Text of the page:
||We need many essential vitamins and minerals every day. Each vitamin and mineral has a specific role in the body, and all the vitamins and minerals are necessary for good health. But…is more better? Who needs to take supplements? Are there negative effects if vitamins and minerals are taken in very high doses? Well, here's the scoop.
The general healthy population does not need vitamin and mineral supplements. Supplements can be taken as pills, powders and liquids. These are not necessary to achieve or maintain good health. The best way to achieve health and get all essential nutrients is by eating a diet containing a variety of foods. A diet that includes vegetables and fruit, whole grain products, lower fat dairy products and meat and alternatives will provide a person with all of the vitamins and minerals they need for their body to work well.
Who Should Use Supplements?
Canada’s Food Guide recommends everyone over the age of 50 should take a daily vitamin D supplement of 10mg (400IU). Supplements may also be required by certain groups of people who have special dietary concerns. Strict vegetarians may need a supplement containing vitamins B12, vitamin D, iron, calcium, and zinc if no animal products (milk, meats, eggs, cheeses) are eaten. Individuals with specific food allergies may also need a supplement. For example, someone with a milk allergy or who is lactose intolerant will likely need a calcium supplement. Women of childbearing age need to take a supplement containing 0.4 mg of folic acid together with a diet rich in foods containing folate to prevent birth defects. Pregnant women may need to take a prenatal multi-vitamin supplement if nutritional intake is inadequate. Older adults may also need a multi-vitamin supplement if a poor diet is consumed or if they are unable to eat certain foods. Individuals recovering from surgery or who have specific medical conditions may require a vitamin and mineral supplement to aid in recovery.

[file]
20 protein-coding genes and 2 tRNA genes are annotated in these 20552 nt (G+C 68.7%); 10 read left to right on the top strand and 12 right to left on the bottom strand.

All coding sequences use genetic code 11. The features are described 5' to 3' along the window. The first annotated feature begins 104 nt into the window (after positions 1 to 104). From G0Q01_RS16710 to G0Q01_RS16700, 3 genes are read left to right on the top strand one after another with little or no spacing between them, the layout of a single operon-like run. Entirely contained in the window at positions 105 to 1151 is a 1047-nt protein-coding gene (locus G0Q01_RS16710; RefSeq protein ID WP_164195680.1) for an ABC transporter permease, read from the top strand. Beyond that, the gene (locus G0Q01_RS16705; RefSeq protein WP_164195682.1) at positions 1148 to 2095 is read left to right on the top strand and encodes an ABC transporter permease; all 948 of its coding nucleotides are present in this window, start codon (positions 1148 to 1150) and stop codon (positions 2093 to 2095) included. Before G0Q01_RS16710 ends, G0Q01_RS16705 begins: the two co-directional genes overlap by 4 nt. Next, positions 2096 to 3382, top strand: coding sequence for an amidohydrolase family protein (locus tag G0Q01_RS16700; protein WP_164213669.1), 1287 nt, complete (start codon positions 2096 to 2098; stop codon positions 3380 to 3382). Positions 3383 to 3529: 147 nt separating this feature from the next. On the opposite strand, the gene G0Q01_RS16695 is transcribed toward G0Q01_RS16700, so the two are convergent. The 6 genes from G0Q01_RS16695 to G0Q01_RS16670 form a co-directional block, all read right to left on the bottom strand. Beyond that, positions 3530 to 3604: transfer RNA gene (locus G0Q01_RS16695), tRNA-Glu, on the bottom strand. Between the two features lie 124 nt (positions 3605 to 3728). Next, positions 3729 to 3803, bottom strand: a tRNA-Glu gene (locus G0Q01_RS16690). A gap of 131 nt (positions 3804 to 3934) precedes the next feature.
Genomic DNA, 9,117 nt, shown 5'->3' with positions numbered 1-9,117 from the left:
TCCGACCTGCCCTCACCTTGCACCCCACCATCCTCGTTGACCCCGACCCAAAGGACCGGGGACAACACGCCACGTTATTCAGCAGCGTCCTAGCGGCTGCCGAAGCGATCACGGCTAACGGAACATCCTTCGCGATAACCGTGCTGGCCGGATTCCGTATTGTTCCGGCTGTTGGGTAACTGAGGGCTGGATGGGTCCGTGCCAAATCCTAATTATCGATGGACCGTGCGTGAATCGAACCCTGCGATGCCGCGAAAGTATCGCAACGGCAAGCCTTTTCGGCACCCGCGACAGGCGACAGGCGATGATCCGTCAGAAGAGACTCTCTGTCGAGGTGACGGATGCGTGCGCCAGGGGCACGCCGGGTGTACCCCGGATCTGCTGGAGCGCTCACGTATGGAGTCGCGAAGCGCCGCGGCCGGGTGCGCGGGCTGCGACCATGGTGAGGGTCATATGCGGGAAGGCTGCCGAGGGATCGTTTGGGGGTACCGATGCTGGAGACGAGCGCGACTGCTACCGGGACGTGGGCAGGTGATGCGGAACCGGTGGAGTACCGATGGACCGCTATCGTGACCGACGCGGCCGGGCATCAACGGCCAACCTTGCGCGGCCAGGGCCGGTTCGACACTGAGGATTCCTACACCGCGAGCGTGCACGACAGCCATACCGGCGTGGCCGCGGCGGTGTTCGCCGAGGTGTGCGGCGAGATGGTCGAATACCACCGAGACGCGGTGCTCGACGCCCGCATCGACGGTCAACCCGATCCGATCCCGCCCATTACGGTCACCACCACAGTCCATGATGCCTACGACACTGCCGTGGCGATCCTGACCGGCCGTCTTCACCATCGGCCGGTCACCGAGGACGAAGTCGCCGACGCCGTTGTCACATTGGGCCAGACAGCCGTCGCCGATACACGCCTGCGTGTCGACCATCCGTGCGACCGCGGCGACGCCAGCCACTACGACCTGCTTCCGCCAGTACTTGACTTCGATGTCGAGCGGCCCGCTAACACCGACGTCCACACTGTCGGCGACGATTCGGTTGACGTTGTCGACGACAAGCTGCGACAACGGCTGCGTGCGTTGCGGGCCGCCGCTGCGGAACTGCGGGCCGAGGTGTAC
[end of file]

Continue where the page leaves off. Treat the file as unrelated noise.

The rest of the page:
Taking unnecessary supplements can upset the body's nutrient balance and may even interfere with the absorption of other nutrients. For example, supplements with extremely high calcium can interfere with the body's absorption of iron, zinc, and manganese. Taking too much zinc can interfere with iron and copper absorption. Some vitamins, such as vitamins A, D, E, & K, can build up in the body's tissues and cause illness when they are taken in high amounts in a supplement.
Benefits of Food
Foods have many benefits that supplements do not have. One big advantage of relying on foods rather than supplements is that the body absorbs nutrients best from foods. Vitamins and minerals in food are naturally balanced in a way that allows easy absorption and use by the body. Another advantage is, in addition to vitamins and minerals, foods contain many other valuable substances. For example, some foods contain fibre, which helps prevent certain types of cancer. Bacterial culture in yogurt helps keep the bowels in good working order. Although some of these things can be taken as a supplement, foods have a good balance of all essential nutrients that work together to support overall good health.